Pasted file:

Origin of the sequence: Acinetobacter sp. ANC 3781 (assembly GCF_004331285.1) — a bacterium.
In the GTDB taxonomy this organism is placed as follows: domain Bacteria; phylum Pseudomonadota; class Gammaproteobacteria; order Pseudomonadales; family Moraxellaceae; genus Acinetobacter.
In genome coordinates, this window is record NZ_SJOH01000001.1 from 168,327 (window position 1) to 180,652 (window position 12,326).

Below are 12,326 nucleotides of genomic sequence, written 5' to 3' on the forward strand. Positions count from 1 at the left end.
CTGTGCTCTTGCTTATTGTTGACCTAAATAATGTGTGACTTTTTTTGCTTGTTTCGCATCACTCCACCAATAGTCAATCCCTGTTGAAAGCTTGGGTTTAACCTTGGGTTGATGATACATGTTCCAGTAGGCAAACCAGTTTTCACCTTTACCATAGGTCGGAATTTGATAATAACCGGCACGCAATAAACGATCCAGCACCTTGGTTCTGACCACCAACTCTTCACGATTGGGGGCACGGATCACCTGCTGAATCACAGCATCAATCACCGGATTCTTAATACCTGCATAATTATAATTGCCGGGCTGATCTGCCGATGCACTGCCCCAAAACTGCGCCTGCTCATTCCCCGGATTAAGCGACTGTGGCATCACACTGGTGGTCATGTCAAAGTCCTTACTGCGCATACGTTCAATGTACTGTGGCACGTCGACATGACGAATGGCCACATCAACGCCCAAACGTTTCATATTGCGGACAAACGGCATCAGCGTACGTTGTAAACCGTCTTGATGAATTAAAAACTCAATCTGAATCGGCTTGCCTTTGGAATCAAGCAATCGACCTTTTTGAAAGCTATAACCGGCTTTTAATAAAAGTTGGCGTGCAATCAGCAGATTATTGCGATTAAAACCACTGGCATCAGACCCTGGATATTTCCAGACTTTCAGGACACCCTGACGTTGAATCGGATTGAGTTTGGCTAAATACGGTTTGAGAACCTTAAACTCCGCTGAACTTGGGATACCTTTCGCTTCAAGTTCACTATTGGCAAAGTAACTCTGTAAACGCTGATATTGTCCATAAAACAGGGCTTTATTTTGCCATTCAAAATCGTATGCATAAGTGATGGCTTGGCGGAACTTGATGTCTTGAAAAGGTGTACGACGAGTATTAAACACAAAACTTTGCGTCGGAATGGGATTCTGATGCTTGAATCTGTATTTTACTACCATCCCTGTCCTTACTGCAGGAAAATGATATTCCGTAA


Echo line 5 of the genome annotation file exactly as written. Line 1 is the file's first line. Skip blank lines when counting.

CTGTGCTCTTGCTTATTGTTGACCTAAATAATGTGTGACTTTTTTTGCTTGTTTCGCATCACTCCACCAATAGTCAATCCCTGTTGAAAGCTTGGGTTTAACCTTGGGTTGATGATACATGTTCCAGTAGGCAAACCAGTTTTCACCTTTACCATAGGTCGGAATTTGATAATAACCGGCACGCAATAAACGATCCAGCACCTTGGTTCTGACCACCAACTCTTCACGATTGGGGGCACGGATCACCTGCTGAATCACAGCATCAATCACCGGATTCTTAATACCTGCATAATTATAATTGCCGGGCTGATCTGCCGATGCACTGCCCCAAAACTGCGCCTGCTCATTCCCCGGATTAAGCGACTGTGGCATCACACTGGTGGTCATGTCAAAGTCCTTACTGCGCATACGTTCAATGTACTGTGGCACGTCGACATGACGAATGGCCACATCAACGCCCAAACGTTTCATATTGCGGACAAACGGCATCAGCGTACGTTGTAAACCGTCTTGATGAATTAAAAACTCAATCTGAATCGGCTTGCCTTTGGAATCAAGCAATCGACCTTTTTGAAAGCTATAACCGGCTTTTAATAAAAGTTGGCGTGCAATCAGCAGATTATTGCGATTAAAACCACTGGCATCAGACCCTGGATATTTCCAGACTTTCAGGACACCCTGACGTTGAATCGGATTGAGTTTGGCTAAATACGGTTTGAGAACCTTAAACTCCGCTGAACTTGGGATACCTTTCGCTTCAAGTTCACTATTGGCAAAGTAACTCTGTAAACGCTGATATTGTCCATAAAACAGGGCTTTATTTTGCCATTCAAAATCGTATGCATAAGTGATGGCTTGGCGGAACTTGATGTCTTGAAAAGGTGTACGACGAGTATTAAACACAAAACTTTGCGTCGGAATGGGATTCTGATGCTTGAATCTGTATTTTACTACCATCCCTGTCCTTACTGCAGGAAAATGATATTCCGTAA